By David White, Director, Culinary Applications

Where did it start?  My infatuation with pork, fat, pimenton, garlic, acid, and natural casing has been with me for as long as I can remember.  Specifically, for as long as I have been working in professional kitchens.  My first encounter?  I can’t quite remember as the memory is lost in the fog of much travel, so many meals and the desire to continually seek out gustatory delights.  I do seem to remember that it may have involved a combination of chorizo, seafood, rice, and some quantity of wine.  I’ll come back to this.


It was the taste of my first chorizo that initially captivated and compelled me, to seek out more and more of, what I consider, a magical sausage.  The alchemy of this sausage bringing never ending wonder and happiness.  What is it that happens when a handful of ingredients are manipulated, seasoned, and stuffed into a casing?  Whether the sausage is then prepared in its fresh state or settled into a long curing rest, the end result is always delicious, varied and, never fails to satisfy.


 In my early experiences with chorizo, I only knew of and consumed either a hard, cured, Spanish style sausage or the Mexican version that is fresh with a soft texture.  I could have spent the remainder of my days knowing only these 2 varieties and would have been blissfully ignorant of other versions that exist around the globe.  As culinary fortune would have it, ignorance of other chorizo varieties is no longer the case.


Chorizo, chaurice, chourico; Spain, Mexico, Portugal, Central America, South America, Caribbean; cured, fermented, fresh, semi-cut.  The preceding descriptors are an illustration of the wide ranging geographies, formats, flavors that can be found withing the family of chorizo.  More simply put, when the question of, “What is chorizo” is asked, the answer can be found in a recent article – “Mexican and Spanish chorizos are beautifully symbiotic foods that could not exist without the lands on either side of the Atlantic. The west provided the pimentón, paprika that turns an otherwise pink sausage blood red. The east provided the pigs.” (Mexican chorizo: What it is and how to make it the right way at home (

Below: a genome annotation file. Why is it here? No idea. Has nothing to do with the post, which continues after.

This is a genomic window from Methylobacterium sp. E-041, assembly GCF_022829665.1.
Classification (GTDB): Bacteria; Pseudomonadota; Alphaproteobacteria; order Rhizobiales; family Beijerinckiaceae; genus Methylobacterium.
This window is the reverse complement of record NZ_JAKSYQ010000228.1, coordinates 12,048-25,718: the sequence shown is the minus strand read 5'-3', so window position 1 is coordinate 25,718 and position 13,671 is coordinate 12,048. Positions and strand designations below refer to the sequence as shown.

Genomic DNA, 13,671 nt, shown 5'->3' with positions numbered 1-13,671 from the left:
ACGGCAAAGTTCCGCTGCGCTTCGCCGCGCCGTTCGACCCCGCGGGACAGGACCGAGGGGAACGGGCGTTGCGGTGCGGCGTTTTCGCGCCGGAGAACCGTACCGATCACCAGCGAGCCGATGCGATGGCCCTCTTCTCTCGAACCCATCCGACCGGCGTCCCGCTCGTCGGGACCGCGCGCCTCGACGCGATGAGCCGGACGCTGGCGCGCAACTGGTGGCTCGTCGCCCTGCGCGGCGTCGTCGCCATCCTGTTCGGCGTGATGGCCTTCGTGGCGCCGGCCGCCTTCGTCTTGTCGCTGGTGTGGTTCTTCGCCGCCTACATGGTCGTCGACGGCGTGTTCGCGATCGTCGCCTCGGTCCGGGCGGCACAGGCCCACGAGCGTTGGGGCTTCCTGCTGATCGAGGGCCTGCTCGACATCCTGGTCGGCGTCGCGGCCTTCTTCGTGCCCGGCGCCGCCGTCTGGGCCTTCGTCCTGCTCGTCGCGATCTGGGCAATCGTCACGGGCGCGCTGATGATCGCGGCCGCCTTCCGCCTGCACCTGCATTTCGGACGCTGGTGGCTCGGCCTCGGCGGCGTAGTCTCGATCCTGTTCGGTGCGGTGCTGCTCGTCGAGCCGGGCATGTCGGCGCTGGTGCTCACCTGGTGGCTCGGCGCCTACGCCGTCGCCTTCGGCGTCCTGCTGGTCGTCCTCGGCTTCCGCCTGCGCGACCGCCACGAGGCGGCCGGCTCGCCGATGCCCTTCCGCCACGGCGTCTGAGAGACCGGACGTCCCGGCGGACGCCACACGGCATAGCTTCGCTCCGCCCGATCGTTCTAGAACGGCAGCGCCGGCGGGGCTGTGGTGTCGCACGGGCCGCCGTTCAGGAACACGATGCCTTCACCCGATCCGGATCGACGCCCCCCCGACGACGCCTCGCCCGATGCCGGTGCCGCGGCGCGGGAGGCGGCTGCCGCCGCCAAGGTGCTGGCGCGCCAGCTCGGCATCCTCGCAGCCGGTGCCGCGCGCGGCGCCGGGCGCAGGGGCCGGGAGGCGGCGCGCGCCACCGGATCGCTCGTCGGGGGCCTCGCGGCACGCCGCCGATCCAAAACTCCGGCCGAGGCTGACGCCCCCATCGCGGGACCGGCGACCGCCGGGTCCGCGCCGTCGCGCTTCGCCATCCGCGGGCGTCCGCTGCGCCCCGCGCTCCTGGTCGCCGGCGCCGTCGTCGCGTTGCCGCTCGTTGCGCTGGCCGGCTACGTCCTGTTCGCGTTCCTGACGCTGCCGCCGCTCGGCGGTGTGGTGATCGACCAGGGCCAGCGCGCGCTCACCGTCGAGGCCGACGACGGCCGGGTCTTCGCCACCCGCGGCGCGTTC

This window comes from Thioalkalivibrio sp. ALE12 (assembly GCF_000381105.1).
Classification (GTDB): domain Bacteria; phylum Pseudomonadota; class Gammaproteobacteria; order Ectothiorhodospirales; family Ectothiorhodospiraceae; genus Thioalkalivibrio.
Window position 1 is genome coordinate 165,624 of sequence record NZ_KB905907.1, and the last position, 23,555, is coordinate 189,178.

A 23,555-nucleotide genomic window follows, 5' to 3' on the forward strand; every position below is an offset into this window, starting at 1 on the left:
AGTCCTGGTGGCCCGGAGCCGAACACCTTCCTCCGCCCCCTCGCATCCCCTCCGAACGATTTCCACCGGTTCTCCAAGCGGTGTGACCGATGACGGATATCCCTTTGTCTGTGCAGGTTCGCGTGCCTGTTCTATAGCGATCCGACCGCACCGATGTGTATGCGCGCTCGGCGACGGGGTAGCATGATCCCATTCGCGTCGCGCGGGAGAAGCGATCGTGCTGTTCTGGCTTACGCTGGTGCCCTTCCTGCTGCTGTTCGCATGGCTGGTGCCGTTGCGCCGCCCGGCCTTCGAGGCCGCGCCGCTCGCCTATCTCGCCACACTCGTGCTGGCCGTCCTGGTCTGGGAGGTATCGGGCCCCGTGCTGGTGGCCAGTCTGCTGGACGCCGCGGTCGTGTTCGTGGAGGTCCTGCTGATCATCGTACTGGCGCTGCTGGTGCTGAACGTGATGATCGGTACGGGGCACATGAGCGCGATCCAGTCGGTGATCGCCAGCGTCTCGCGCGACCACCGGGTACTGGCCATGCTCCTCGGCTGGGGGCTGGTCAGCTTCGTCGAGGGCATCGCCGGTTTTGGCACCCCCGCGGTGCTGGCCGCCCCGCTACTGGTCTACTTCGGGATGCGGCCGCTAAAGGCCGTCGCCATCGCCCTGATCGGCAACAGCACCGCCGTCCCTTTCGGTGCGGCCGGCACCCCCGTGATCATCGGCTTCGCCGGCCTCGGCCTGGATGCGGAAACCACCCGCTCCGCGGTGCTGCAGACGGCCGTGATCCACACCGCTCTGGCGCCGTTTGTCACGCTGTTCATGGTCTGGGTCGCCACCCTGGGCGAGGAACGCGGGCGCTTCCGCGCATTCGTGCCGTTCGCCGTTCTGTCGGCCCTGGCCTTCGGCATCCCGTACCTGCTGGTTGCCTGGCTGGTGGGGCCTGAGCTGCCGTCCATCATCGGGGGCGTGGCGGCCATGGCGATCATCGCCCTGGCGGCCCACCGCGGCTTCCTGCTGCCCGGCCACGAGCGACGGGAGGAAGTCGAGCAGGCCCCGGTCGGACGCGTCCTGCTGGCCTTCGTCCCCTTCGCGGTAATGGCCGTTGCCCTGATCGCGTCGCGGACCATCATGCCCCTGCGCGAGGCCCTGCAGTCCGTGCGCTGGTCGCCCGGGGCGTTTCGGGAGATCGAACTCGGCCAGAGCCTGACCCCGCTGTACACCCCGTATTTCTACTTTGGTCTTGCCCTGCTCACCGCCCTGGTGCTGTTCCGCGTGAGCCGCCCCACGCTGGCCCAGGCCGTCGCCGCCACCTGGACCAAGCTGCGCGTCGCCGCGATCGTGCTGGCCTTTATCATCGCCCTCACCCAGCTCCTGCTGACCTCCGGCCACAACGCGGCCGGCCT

Recently, as I was walking the waterfront in Portland, ME, I stepped into Browne Trading Market to peruse the aisles.  On one end of the room was a cold case display of pristine seafood and ocean creatures, on the other end a variety of cheeses, charcuterie, and nibbles.  I spied a Chorizo Rioja from Olympia Provisions and a vision of “suppah” as we say in Maine, quickly started to form.  Next into my basket went marinated octopus, fresh Deepwater scallops, Bomba rice and saffron.  I think you know where this is headed!  Following this visit, I picked up a chunk of sous vide pork belly and a few assorted veggies from the local farmer’s market.  Though I did have access to a well sized paella pan, the desired access to an outdoor, open flame was unavailable.  It would have been a scene right from the movies or from a Jose Andres cooking episode.


Alluding to my initial remembrance of first encountering chorizo, in combination with seafood, I remember it being a “surf and turf” moment.  No, not that surf and turf moment when beef filet is served with lobster tail….so pedestrian (I know, I know, this combo can be elevated to a high culinary level).  However, my favorite combo of this ilk, the marriage between land and sea, can be so many things when pork and shellfish come together in a well-executed dish.  This combination has the flexibility to be presented in the simplest of ways and the most refined of ways depending on your choice of dining venue.  I most enjoy it when a minimal number of ingredients are employed, and the cooking technique is simple.  For that’s what pork and let’s pick clams, represent.  Simple creatures from land and sea that come together to provide a most enjoyable eating experience.  I’ll leave you with the following recipe.  I will also encourage you to read this recently published article by Rachel Wharton and featured in the online newsletter, “TASTE” - The World Spins Around Chorizo | TASTE (

Weeknight Chorizo and Clam Paella Recipe | Bon Appétit (

I encourage you to search out the many varieties of chorizo that exist in the world today.  Chorizo is a great way to introduce you to different cultures and a variety of regions around the globe.


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